Broadcast journalist Charles Thomas was born on May 3, 1951 in Webster Groves, Missouri to Clarence and Oneida Thomas. He grew up in the St. Louis area and graduated with his B.A. degree from the University of Missouri’s School of Journalism in 1973.
Upon graduation, Thomas was hired as a broadcast journalist, and worked as a reporter in Kansas City, Missouri before being hired at KGO-TV in San Francisco, California in 1978. In 1982, he was hired as a reporter for WCAU-TV in Philadelphia, Pennsylvania. Then, in 1986, Thomas joined WTAF-TV as a general assignment reporter until 1988, when he joined the ABC News bureau in St. Louis, Missouri as a Midwest correspondent. Thomas was then hired as a general assignment reporter by ABC 7 News in Chicago in 1991.
Thomas has worked for ABC 7 on the O.J. Simpson trials, the Oklahoma City bombing, the Rodney King trials, and the Chicago White Sox 2005 World Series Championship. He has reported from Europe and Asia for ABC 7, and, in 2006, accompanied then U.S. Senator Barack Obama to Africa. In all, Thomas has traveled to every state in the United States and to five continents during his journalism career. In 2009, he was promoted to the position of political reporter at ABC 7.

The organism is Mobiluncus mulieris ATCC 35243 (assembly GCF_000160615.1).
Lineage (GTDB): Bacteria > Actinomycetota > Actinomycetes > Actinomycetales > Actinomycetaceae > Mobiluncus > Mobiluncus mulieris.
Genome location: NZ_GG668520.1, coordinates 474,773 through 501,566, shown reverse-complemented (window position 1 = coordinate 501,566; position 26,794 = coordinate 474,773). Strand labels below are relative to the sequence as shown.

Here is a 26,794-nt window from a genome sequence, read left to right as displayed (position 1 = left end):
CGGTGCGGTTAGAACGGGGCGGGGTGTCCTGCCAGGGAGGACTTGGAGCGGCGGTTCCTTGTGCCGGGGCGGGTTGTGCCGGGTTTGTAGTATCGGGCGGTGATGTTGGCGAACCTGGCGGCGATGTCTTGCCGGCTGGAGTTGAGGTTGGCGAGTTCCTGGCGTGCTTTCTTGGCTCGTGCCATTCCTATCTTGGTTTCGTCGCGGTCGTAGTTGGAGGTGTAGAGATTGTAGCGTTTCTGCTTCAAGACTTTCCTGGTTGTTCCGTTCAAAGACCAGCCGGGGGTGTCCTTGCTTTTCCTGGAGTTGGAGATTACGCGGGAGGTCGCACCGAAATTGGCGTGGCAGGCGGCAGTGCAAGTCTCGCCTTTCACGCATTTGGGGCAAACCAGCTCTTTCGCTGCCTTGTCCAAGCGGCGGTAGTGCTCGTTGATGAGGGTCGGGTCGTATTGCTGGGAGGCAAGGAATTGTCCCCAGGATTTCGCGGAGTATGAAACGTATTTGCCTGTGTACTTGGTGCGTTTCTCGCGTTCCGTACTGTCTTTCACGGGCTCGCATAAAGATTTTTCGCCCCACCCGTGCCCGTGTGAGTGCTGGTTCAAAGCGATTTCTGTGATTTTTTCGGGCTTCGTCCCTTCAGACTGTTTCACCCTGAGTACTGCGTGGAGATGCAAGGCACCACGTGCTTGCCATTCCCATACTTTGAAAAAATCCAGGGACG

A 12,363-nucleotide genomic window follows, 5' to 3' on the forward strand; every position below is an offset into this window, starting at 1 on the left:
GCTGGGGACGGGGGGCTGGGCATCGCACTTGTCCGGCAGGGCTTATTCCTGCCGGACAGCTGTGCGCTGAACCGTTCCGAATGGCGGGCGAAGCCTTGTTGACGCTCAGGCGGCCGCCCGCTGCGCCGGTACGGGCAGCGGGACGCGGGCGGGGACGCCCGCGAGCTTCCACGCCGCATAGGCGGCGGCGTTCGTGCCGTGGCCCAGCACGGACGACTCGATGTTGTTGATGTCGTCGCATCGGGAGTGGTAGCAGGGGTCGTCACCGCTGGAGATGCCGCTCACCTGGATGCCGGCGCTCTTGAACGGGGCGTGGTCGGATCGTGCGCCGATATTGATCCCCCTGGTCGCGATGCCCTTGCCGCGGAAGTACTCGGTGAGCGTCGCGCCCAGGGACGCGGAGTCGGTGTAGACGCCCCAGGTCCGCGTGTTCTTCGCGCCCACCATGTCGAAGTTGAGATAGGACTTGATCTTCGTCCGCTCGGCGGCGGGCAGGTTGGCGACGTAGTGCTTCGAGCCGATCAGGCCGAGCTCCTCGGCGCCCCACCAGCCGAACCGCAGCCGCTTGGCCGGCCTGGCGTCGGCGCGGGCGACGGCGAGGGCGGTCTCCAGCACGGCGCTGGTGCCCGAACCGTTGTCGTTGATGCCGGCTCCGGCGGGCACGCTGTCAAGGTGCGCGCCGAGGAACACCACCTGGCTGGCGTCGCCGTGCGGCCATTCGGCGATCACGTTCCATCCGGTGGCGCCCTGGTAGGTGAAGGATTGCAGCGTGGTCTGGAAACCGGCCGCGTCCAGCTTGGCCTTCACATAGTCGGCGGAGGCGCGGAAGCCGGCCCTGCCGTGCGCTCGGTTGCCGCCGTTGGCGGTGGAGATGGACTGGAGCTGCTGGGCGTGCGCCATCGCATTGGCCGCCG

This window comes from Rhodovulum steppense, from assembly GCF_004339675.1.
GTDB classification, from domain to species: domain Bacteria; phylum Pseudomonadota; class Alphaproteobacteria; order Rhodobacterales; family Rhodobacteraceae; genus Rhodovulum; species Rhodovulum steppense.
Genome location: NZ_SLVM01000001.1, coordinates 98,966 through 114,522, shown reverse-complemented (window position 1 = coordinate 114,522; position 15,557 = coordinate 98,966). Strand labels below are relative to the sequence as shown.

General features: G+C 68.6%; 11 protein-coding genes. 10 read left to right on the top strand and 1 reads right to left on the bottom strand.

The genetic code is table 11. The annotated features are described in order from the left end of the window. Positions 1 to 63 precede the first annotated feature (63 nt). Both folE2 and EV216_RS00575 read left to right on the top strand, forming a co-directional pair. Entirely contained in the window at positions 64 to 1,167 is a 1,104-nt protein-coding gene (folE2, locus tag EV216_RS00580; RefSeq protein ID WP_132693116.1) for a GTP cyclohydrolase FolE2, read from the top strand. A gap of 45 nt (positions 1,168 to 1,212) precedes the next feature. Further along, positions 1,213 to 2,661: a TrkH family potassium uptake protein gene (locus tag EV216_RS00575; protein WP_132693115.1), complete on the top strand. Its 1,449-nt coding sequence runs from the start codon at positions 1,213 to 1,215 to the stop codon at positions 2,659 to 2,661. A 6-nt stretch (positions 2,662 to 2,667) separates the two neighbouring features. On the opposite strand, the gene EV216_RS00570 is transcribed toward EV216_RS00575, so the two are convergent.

Thomas has won two Emmy Awards for reporting: one in 1983, and another in 1992. He has been a member of Alpha Phi Alpha since 1969.
Thomas and his wife Maria live in downtown Chicago. They are the parents of two adult sons and one adult daughter.
Charles Thomas was interviewed by The HistoryMakers on January 24, 2014.